Returning from a trip to the United States after the three-way meeting between his U.S. and Japanese counterparts, Seoul's national security adviser Suh Hoon on Monday told reporters that Seoul and Washington have reached an agreement "in principle" to hold a summit between South Korean President Moon Jae-in and U.S. President Joe Biden in Washington.
While Suh stopped short of saying when the summit would take place, he said the two sides agreed to hold the summit as early as possible.
The latest remark from the national security adviser also comes as an informed source here in South Korea said last week, that the two leaders could hold their first face-to-face summit talks as early as this month.
The two leaders plan to attend the G-7 summit set to be held in Britain in June, which would set the stage for such a meeting.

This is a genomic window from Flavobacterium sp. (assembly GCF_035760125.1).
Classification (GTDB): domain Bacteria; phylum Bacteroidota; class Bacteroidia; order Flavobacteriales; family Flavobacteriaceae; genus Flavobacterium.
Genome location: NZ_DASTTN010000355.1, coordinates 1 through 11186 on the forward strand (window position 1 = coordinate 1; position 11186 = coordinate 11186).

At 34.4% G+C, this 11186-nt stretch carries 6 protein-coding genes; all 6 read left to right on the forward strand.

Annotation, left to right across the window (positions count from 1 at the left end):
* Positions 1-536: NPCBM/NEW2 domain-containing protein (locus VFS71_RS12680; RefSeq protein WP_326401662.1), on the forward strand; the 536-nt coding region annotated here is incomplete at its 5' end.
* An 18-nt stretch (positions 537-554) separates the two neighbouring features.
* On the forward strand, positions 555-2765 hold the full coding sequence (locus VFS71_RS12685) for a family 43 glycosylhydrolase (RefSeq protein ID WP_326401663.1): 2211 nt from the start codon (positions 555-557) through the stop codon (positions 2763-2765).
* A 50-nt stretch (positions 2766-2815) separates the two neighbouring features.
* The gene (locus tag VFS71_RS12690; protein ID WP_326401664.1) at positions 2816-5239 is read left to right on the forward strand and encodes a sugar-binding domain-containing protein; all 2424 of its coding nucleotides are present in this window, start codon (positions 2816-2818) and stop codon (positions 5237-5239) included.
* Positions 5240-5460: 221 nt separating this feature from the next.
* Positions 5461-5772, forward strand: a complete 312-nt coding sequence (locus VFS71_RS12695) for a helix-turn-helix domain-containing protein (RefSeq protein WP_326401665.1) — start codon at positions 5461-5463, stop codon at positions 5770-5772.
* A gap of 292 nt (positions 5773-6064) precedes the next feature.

The source added that the two sides are currently "in close consultation" to arrange talks ahead of the G-7 session.
Another source said that a schedule for the summit is expected to be "outlined" after Suh returns to Seoul.
With a little over a year left in the Moon administration, Seoul is looking to actively work with Washington to bring Pyeongyang back to the negotiation table, with talks stalled since the Hanoi Summit during the previous Trump administration.
Lee Seung-jae, Arirang News.